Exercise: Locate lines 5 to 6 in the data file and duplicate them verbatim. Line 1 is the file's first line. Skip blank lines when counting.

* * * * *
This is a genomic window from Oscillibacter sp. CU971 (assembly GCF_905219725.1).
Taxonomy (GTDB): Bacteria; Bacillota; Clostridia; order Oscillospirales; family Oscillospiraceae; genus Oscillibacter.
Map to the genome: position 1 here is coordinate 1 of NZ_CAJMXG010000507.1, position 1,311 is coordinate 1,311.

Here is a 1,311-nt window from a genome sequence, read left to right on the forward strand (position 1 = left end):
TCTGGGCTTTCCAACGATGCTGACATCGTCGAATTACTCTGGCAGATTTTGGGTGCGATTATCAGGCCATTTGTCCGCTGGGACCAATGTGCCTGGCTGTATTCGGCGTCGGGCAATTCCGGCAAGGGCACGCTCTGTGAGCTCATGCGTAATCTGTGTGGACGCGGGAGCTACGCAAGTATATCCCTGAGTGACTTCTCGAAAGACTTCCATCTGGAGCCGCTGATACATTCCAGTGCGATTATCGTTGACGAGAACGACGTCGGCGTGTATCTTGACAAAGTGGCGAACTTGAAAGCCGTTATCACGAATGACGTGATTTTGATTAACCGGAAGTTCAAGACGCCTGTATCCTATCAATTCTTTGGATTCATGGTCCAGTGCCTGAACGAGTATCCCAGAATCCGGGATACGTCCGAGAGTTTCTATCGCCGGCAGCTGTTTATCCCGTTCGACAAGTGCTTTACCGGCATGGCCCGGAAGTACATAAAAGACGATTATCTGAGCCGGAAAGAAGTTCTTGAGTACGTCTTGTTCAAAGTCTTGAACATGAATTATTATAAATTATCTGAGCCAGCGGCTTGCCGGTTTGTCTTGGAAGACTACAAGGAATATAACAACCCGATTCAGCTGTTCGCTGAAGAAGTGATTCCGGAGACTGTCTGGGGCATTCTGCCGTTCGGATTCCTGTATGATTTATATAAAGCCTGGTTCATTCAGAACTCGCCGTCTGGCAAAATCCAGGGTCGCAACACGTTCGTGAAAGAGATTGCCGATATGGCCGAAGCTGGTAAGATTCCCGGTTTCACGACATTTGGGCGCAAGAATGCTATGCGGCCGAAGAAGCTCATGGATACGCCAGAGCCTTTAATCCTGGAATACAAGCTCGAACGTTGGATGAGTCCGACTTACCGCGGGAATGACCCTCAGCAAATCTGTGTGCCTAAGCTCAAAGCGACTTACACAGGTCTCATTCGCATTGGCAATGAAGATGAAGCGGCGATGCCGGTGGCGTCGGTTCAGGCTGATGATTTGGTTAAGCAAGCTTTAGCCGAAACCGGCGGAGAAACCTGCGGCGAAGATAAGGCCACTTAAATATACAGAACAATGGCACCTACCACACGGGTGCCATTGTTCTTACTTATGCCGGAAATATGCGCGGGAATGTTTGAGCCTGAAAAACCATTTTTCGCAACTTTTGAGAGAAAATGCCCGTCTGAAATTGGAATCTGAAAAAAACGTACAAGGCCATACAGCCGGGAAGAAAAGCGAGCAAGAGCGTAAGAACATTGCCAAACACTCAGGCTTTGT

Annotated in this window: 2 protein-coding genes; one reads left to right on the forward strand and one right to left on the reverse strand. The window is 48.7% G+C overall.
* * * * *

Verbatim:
TCTGGGCTTTCCAACGATGCTGACATCGTCGAATTACTCTGGCAGATTTTGGGTGCGATTATCAGGCCATTTGTCCGCTGGGACCAATGTGCCTGGCTGTATTCGGCGTCGGGCAATTCCGGCAAGGGCACGCTCTGTGAGCTCATGCGTAATCTGTGTGGACGCGGGAGCTACGCAAGTATATCCCTGAGTGACTTCTCGAAAGACTTCCATCTGGAGCCGCTGATACATTCCAGTGCGATTATCGTTGACGAGAACGACGTCGGCGTGTATCTTGACAAAGTGGCGAACTTGAAAGCCGTTATCACGAATGACGTGATTTTGATTAACCGGAAGTTCAAGACGCCTGTATCCTATCAATTCTTTGGATTCATGGTCCAGTGCCTGAACGAGTATCCCAGAATCCGGGATACGTCCGAGAGTTTCTATCGCCGGCAGCTGTTTATCCCGTTCGACAAGTGCTTTACCGGCATGGCCCGGAAGTACATAAAAGACGATTATCTGAGCCGGAAAGAAGTTCTTGAGTACGTCTTGTTCAAAGTCTTGAACATGAATTATTATAAATTATCTGAGCCAGCGGCTTGCCGGTTTGTCTTGGAAGACTACAAGGAATATAACAACCCGATTCAGCTGTTCGCTGAAGAAGTGATTCCGGAGACTGTCTGGGGCATTCTGCCGTTCGGATTCCTGTATGATTTATATAAAGCCTGGTTCATTCAGAACTCGCCGTCTGGCAAAATCCAGGGTCGCAACACGTTCGTGAAAGAGATTGCCGATATGGCCGAAGCTGGTAAGATTCCCGGTTTCACGACATTTGGGCGCAAGAATGCTATGCGGCCGAAGAAGCTCATGGATACGCCAGAGCCTTTAATCCTGGAATACAAGCTCGAACGTTGGATGAGTCCGACTTACCGCGGGAATGACCCTCAGCAAATCTGTGTGCCTAAGCTCAAAGCGACTTACACAGGTCTCATTCGCATTGGCAATGAAGATGAAGCGGCGATGCCGGTGGCGTCGGTTCAGGCTGATGATTTGGTTAAGCAAGCTTTAGCCGAAACCGGCGGAGAAACCTGCGGCGAAGATAAGGCCACTTAAATATACAGAACAATGGCACCTACCACACGGGTGCCATTGTTCTTACTTATGCCGGAAATATGCGCGGGAATGTTTGAGCCTGAAAAACCATTTTTCGCAACTTTTGAGAGAAAATGCCCGTCTGAAATTGGAATCTGAAAAAAACGTACAAGGCCATACAGCCGGGAAGAAAAGCGAGCAAGAGCGTAAGAACATTGCCAAACACTCAGGCTTTGT

Annotated in this window: 2 protein-coding genes; one reads left to right on the forward strand and one right to left on the reverse strand. The window is 48.7% G+C overall.